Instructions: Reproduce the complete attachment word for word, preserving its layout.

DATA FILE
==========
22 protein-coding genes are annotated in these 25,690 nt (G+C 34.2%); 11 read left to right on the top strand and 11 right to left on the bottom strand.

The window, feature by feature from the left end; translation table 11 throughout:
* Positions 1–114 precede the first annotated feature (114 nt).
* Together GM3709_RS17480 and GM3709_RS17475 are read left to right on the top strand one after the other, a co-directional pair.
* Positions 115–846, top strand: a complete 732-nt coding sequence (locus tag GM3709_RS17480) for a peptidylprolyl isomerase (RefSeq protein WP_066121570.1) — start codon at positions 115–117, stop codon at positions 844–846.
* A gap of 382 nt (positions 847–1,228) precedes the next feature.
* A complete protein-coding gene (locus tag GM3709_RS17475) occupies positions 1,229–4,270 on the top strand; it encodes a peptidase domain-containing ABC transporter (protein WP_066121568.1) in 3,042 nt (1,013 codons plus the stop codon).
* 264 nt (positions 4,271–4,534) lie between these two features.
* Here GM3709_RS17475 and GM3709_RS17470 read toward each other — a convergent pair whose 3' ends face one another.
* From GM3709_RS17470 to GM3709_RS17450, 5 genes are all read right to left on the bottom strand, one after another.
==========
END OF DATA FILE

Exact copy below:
22 protein-coding genes are annotated in these 25,690 nt (G+C 34.2%); 11 read left to right on the top strand and 11 right to left on the bottom strand.

The window, feature by feature from the left end; translation table 11 throughout:
* Positions 1–114 precede the first annotated feature (114 nt).
* Together GM3709_RS17480 and GM3709_RS17475 are read left to right on the top strand one after the other, a co-directional pair.
* Positions 115–846, top strand: a complete 732-nt coding sequence (locus tag GM3709_RS17480) for a peptidylprolyl isomerase (RefSeq protein WP_066121570.1) — start codon at positions 115–117, stop codon at positions 844–846.
* A gap of 382 nt (positions 847–1,228) precedes the next feature.
* A complete protein-coding gene (locus tag GM3709_RS17475) occupies positions 1,229–4,270 on the top strand; it encodes a peptidase domain-containing ABC transporter (protein WP_066121568.1) in 3,042 nt (1,013 codons plus the stop codon).
* 264 nt (positions 4,271–4,534) lie between these two features.
* Here GM3709_RS17475 and GM3709_RS17470 read toward each other — a convergent pair whose 3' ends face one another.
* From GM3709_RS17470 to GM3709_RS17450, 5 genes are all read right to left on the bottom strand, one after another.